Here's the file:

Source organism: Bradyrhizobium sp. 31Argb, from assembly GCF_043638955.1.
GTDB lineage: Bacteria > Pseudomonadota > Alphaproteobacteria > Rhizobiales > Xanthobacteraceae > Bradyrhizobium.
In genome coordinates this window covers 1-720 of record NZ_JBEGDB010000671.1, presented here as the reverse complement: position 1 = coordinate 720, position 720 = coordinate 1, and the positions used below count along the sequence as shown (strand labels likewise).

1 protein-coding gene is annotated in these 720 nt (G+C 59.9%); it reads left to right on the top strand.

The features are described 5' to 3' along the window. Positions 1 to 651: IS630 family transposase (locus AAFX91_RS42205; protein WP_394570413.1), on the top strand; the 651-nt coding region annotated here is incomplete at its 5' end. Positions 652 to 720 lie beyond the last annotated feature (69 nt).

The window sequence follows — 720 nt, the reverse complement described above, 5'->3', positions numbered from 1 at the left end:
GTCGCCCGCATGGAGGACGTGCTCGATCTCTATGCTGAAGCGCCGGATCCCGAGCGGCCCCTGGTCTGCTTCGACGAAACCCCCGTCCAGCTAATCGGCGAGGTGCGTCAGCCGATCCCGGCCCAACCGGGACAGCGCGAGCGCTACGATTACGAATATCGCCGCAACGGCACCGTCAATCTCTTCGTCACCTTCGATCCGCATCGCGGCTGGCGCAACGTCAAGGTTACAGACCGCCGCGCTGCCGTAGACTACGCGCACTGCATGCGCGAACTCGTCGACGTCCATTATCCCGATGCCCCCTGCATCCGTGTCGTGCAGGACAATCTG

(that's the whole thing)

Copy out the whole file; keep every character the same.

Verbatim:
Source organism: Bradyrhizobium sp. 31Argb, from assembly GCF_043638955.1.
GTDB lineage: Bacteria > Pseudomonadota > Alphaproteobacteria > Rhizobiales > Xanthobacteraceae > Bradyrhizobium.
In genome coordinates this window covers 1-720 of record NZ_JBEGDB010000671.1, presented here as the reverse complement: position 1 = coordinate 720, position 720 = coordinate 1, and the positions used below count along the sequence as shown (strand labels likewise).

1 protein-coding gene is annotated in these 720 nt (G+C 59.9%); it reads left to right on the top strand.

The features are described 5' to 3' along the window. Positions 1 to 651: IS630 family transposase (locus AAFX91_RS42205; protein WP_394570413.1), on the top strand; the 651-nt coding region annotated here is incomplete at its 5' end. Positions 652 to 720 lie beyond the last annotated feature (69 nt).

The window sequence follows — 720 nt, the reverse complement described above, 5'->3', positions numbered from 1 at the left end:
GTCGCCCGCATGGAGGACGTGCTCGATCTCTATGCTGAAGCGCCGGATCCCGAGCGGCCCCTGGTCTGCTTCGACGAAACCCCCGTCCAGCTAATCGGCGAGGTGCGTCAGCCGATCCCGGCCCAACCGGGACAGCGCGAGCGCTACGATTACGAATATCGCCGCAACGGCACCGTCAATCTCTTCGTCACCTTCGATCCGCATCGCGGCTGGCGCAACGTCAAGGTTACAGACCGCCGCGCTGCCGTAGACTACGCGCACTGCATGCGCGAACTCGTCGACGTCCATTATCCCGATGCCCCCTGCATCCGTGTCGTGCAGGACAATCTG